When the Danish national football team beat the Czech Republic in the quarter final of the European Football Championships earlier this month, the streets of Copenhagen exploded with massive celebrations. Although Covid-19 restrictions are still in place, thousands gathered to laud the historical event.

Social media postings of the huge crowds of people partying without any social distancing led Copenhagen Pride to address the Danish authorities’ hypocritical Covid-19 enforcement that limits next month’s WorldPride and EuroGames festivities but were seemingly ignored during the European Football Championships. 

Football Vs Pride

“Right now we are celebrating football triumphs together and partying. In five weeks we could potentially lift the trophy as world champions in LGBTI+ rights when we host the biggest human rights event in the world. Unfortunately, politicians maintain strict Covid-19 restrictions for WorldPride and EuroGames, which underlines how LGBTI+ rights are not a priority,” Copenhagen Pride wrote on their Facebook page.

The Facebook post sparked debate as critics deemed the football victory important to the entire nation while the WorldPride-events only concerned a minority of people.

Director of WorldPride, Lars Henriksen, addressed the matter on a live stream on Monday: “There is no such thing as LGBTI+ rights. It is simply human rights and they apply to all humans. It should therefore be a mutual goal to ensure that everyone can enjoy these rights”, he said.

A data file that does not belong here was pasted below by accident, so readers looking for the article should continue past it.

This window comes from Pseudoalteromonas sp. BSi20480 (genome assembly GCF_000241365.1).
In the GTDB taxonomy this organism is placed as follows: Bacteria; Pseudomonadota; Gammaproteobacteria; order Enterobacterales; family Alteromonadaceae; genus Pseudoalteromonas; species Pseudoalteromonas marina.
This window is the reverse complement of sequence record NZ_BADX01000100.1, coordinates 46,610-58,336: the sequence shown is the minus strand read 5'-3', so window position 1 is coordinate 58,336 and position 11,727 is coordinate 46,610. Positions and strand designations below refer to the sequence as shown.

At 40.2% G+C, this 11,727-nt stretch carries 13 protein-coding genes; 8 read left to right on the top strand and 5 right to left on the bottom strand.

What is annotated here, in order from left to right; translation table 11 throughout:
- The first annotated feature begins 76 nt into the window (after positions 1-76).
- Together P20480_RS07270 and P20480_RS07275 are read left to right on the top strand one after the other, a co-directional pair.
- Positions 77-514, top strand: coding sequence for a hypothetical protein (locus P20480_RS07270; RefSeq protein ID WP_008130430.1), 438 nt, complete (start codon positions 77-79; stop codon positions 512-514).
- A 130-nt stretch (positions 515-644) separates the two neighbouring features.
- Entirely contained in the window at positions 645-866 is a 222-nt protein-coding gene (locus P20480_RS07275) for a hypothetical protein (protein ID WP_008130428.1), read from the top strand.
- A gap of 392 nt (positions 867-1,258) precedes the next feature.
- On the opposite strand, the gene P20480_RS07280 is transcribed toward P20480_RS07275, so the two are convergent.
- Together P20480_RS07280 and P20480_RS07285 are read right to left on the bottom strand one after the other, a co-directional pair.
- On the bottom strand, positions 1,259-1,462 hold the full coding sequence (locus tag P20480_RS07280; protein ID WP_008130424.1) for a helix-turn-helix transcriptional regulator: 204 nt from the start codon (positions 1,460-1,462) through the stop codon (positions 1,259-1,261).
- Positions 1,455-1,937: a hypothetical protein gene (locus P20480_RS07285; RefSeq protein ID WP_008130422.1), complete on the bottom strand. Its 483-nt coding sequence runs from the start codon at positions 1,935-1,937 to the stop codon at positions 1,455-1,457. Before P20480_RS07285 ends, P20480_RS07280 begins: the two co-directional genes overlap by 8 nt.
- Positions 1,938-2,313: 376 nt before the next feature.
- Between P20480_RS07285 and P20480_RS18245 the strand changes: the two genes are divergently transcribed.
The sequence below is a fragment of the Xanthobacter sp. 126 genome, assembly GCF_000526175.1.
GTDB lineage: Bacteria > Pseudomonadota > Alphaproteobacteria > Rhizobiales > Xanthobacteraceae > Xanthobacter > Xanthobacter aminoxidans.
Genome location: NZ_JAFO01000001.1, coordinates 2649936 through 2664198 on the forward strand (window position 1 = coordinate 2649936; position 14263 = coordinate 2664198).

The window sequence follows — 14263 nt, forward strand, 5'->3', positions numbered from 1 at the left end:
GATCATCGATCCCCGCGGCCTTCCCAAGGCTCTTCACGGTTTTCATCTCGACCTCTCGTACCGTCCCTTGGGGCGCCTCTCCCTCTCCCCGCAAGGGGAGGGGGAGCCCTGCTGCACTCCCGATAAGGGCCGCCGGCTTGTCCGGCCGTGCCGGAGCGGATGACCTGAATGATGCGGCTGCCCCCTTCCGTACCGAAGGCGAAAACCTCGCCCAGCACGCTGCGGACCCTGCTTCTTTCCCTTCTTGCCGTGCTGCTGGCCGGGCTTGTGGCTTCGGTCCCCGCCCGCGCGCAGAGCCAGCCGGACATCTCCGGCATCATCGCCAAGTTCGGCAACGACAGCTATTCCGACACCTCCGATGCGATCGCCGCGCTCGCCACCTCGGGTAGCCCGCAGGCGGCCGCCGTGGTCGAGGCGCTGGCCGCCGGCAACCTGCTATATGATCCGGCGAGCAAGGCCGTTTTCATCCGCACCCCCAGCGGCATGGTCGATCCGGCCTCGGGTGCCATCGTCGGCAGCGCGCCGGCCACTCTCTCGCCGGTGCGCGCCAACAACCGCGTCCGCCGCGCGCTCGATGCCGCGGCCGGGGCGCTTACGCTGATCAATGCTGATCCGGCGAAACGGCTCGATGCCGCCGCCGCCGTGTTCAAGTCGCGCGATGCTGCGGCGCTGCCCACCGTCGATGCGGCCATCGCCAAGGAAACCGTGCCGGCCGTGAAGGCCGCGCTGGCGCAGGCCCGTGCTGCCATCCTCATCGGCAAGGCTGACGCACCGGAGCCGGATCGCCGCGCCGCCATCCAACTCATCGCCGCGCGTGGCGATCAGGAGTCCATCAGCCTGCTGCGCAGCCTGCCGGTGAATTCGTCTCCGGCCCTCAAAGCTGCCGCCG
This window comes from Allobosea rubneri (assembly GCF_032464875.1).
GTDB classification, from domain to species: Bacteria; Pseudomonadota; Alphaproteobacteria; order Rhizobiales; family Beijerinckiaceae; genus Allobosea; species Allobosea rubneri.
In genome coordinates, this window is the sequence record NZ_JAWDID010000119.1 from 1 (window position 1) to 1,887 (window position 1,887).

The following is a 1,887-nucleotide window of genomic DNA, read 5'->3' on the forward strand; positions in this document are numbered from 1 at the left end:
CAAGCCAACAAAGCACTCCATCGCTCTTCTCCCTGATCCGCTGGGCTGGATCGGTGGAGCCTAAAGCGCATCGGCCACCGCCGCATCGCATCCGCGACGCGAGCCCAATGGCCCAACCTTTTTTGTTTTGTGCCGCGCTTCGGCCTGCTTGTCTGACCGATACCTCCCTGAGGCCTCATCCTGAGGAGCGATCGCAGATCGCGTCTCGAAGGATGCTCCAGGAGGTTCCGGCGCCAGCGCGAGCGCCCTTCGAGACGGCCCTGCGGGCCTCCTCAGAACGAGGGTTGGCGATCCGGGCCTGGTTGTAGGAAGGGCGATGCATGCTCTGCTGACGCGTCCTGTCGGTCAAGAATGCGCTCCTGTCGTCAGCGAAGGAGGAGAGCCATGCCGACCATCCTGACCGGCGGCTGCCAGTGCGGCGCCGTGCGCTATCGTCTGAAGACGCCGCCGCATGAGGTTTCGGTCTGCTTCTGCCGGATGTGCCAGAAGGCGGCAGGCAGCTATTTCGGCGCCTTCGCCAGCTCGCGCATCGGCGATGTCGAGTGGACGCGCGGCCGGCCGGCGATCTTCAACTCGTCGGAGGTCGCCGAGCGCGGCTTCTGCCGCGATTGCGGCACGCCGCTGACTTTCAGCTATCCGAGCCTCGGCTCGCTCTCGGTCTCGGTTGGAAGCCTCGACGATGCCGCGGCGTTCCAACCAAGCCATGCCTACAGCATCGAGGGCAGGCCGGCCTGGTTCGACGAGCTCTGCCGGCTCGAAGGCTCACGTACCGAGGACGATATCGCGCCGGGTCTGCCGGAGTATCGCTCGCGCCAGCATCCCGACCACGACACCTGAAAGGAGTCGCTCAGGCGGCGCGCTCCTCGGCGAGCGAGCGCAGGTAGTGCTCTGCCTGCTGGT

When It Rains It Pours

The Danish discrepancy came shortly after organizers of the European Football Championships experienced criticism with Qatar hosting next year’s championships and UEFA’s rejection of illuminating the Munich stadium in rainbow colors.

Lars Henriksen also pointed out the problematic series of events in the live stream: “Football can be a very exclusionary community for both women and LGBTI+ people, and while some have been addressing the homophobia and transphobia existing within football, bigger organisations such as UEFA have failed to do so with their divergent opinions”, he said.

While being frustrated with the unequal enforcement of restrictions with the two events, Lars Henriksen emphasised that the problem does not lie within the sport of football. 

“The problem is not that football is prioritized but the fact that human rights are not”, he said.

Regardless of restrictions and confusing priorities, Copenhagen Pride still remains confident about moving forward with all of the events next month.

“We are conducting the world’s largest human rights conference and even though we clearly do not have the same political support as football, it will not break us. The fight is not over”, they said on their Facebook page.


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